What Makes the Library of Congress a Monument to Democracy
The world’s largest book repository has expanded far beyond its original scope to include sound recordings and digitized collections
It was a hot and dismal day in Charlottesville, Virginia, in June 1815 as Thomas Jefferson watched the last of ten wagons carry away his entire personal library. His beloved 1744 edition of Cicero was headed north along with nearly 6,500 other volumes, and the Sage of Monticello was bereft. “I cannot live without books,” he wrote to John Adams shortly thereafter.
Liquidating his library had been a painful choice, but Jefferson had compelling inducements. For one, the former president was facing some $20,000 in debts, and the library would net him nearly $24,000. But Jefferson had a second motive: His books were bound for Washington, D.C., where they would become the cornerstone of the rebuilt Library of Congress, which the British Army had torched the previous year, along with everything else in the old Capitol. Jefferson was now the founding father of the nation’s restored library.
Established in 1800 with just 740 volumes and a modest endowment of $5,000—about $114,000 in today’s money—the Library of Congress didn’t yet have the three main buildings we’re familiar with today. After the 1814 fire, Blodget’s Hotel at Seventh and E streets served as the temporary Capitol, and Jefferson’s books that day were bound for a modest room on the third floor. Congress moved the library back to the partly restored Capitol in 1818, but fires would continue to harry the library over the next few decades, as space grew increasingly cramped, and faulty chimney flues proved a constant threat.
Following the Civil War, Librarian of Congress Ainsworth Rand Spofford, who served from 1864 to 1897, capitalized on a new patriotism and took steps to make the library accessible to the whole populace, enlarging the collections and establishing a public reading room. The end of Spofford’s tenure saw the opening of the main location on November 1, 1897, the Library of Congress Building—rechristened the Thomas Jefferson Building in 1980—with its ornate ceilings and plush reading rooms featuring artwork by American painters and sculptors, where anyone can come and read for free. Increasingly, the library hosted scenes of literary history in action. In 1906, Mark Twain appeared in the Library’s Congressional Reading Room to testify before Congress about a copyright reform bill while debuting a new look: the all-white suit that would become his signature.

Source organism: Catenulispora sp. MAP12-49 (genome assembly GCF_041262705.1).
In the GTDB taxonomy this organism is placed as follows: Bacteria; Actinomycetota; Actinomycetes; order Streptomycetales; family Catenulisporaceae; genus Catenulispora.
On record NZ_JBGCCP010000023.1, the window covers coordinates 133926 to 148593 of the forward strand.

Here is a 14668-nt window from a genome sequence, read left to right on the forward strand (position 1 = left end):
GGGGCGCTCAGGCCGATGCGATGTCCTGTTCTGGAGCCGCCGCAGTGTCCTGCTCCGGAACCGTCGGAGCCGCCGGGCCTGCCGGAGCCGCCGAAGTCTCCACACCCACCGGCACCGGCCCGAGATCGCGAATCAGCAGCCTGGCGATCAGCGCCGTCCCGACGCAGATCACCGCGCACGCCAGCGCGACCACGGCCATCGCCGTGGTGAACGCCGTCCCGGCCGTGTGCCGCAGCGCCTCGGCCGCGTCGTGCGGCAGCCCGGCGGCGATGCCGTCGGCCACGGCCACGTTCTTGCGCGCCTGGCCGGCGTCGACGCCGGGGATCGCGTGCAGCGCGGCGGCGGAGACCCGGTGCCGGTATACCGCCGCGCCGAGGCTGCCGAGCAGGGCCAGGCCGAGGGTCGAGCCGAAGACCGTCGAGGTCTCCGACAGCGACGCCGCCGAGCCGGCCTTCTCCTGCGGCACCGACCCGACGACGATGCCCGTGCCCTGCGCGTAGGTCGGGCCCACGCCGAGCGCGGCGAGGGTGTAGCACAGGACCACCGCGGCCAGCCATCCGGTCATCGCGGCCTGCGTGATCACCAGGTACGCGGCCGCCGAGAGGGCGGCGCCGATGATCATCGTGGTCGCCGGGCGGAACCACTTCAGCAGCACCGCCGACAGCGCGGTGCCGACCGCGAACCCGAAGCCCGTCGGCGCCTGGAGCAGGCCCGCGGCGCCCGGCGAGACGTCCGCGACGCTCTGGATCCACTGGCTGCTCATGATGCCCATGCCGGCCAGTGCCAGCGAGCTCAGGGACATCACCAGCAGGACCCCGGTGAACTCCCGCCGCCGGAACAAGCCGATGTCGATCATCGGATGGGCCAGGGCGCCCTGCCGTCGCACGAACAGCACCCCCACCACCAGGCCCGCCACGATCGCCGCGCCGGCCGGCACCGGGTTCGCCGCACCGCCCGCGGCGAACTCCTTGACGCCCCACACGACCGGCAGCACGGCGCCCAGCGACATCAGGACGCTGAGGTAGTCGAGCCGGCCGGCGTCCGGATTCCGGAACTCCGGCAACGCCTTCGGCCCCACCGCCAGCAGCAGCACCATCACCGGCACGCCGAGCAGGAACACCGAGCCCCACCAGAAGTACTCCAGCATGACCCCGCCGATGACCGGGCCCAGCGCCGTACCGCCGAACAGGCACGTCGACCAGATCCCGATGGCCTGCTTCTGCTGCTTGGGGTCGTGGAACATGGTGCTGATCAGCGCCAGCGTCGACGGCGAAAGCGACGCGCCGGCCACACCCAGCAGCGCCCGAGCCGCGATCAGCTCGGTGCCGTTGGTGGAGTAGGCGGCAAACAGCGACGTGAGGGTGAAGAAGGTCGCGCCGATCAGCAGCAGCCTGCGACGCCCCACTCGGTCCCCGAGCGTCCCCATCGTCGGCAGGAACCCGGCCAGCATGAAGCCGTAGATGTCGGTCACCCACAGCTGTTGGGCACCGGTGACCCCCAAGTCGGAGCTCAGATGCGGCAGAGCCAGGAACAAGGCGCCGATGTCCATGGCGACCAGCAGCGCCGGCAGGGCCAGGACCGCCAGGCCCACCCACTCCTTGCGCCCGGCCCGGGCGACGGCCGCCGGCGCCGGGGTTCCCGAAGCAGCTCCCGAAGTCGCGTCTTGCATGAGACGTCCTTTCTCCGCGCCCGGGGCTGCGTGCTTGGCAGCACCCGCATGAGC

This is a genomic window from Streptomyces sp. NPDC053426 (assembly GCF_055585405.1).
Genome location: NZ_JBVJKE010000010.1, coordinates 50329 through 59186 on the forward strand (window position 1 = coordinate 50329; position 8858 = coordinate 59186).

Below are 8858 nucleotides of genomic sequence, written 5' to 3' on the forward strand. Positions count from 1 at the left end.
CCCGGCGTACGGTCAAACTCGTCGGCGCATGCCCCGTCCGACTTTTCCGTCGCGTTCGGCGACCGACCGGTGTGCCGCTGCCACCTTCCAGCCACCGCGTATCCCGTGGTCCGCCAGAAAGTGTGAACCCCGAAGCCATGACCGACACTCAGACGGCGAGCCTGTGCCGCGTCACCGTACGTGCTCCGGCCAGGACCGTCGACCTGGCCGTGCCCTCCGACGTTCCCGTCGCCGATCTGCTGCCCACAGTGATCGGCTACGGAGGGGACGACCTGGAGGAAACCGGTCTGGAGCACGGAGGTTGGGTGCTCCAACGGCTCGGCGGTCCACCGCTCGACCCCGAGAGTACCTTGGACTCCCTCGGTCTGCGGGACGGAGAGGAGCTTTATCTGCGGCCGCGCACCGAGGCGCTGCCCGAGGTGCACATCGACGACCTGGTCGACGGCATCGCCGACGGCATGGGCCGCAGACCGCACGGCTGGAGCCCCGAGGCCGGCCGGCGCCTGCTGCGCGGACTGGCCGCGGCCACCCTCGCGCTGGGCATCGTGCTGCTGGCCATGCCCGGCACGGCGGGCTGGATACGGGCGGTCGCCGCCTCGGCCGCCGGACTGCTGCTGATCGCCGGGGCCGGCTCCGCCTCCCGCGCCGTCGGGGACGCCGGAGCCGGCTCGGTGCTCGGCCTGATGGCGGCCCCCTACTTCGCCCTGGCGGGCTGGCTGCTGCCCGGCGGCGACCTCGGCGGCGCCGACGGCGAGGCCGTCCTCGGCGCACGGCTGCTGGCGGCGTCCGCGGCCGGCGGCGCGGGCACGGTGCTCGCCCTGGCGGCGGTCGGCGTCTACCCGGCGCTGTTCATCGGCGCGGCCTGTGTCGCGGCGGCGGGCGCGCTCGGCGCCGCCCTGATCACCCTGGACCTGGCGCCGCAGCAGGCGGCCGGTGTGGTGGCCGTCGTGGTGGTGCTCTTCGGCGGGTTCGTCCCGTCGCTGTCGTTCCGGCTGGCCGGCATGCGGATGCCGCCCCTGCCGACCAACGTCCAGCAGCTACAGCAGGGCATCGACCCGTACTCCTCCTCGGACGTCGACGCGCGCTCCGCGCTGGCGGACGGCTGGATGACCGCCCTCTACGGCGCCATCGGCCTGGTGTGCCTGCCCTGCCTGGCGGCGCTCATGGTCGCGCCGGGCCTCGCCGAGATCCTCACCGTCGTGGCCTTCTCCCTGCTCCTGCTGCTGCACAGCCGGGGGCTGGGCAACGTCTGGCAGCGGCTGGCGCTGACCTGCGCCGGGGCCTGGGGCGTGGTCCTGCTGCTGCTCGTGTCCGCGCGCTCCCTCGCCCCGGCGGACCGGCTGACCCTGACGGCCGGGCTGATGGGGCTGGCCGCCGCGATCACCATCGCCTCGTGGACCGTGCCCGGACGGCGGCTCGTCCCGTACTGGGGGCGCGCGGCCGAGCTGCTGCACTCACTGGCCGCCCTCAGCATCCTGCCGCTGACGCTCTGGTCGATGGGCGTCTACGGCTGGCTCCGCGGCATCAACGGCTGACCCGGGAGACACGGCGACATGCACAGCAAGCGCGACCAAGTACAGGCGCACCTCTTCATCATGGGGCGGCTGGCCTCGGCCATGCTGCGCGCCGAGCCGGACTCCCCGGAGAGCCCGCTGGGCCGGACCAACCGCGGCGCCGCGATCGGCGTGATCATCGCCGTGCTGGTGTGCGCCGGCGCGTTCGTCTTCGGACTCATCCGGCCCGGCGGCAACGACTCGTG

By 1901, the Library of Congress had become the first U.S. library to hold more than one million volumes, and the next several decades brought a torrent of books and journals, as new findings in the sciences and new schools of political thought accelerated the pace of intellectual production. Since 1950, the size of the library’s collections and staff has tripled; there are now more than 25 million books as well as more than 170 million other items in more than 470 languages, including photos, maps, periodicals, manuscripts, sheet music, telephone directories and much more. Since acquiring its first audio recording in 1904—a wax cylinder of a speech by Kaiser Wilhelm II of Germany—the library’s audio collection has grown to more than 2.6 million recordings, many of them available online through the library’s National Jukebox initiative, launched in 2011. Meanwhile, leading lights of the culture have followed Jefferson by entrusting their archives to the library; in April, Elaine Joyce, Neil Simon’s widow, donated 7,700 of the Pulitzer Prize-winning playwright’s manuscripts and letters.
The library first began to digitize its holdings in 1990. These days, the task is going at a remarkable clip. Each book is scanned manually. Once the scans are in, the library can digitize about 600 books in 30 minutes, says Ranjan Biswas, a supervisor at the library’s mission platforms, design and development section. Thanks to a souped-up content transfer system, adopted in 2021, uploading the scans is quicker than ever. “It used to take 15 minutes for one book to go through,” Biswas says. “Now it takes 30 seconds.”
In 2018, the library began to ask the public for help, launching Letters to Lincoln, a massive crowdsourcing endeavor. Over nearly two years, more than 2,800 everyday Americans helped transcribe 28,000 scanned pages of President Abraham Lincoln’s correspondence, which are now digitally accessible to readers everywhere. More recent crowdsourcing projects include soliciting volunteers to transcribe the papers of Clara Barton and Walt Whitman.
Some critics may consider electronic screens to be anathema to learning, but digitization can be seen as the latest step in making the library’s longstanding democratic ideals a reality. Engraved in the John Adams Building are lines from Jefferson: “Educate and inform the mass of the people. Enable them to see that it is their interest to preserve peace and order, and they will preserve them.” Because of technology, Jefferson’s collection will soon be instantly accessible to “the mass”—or at least to any citizen with an internet connection—a triumph for the founding principles of what is now the biggest library in the world.
How the Thomas Jefferson Building speaks to the nation’s educational ideals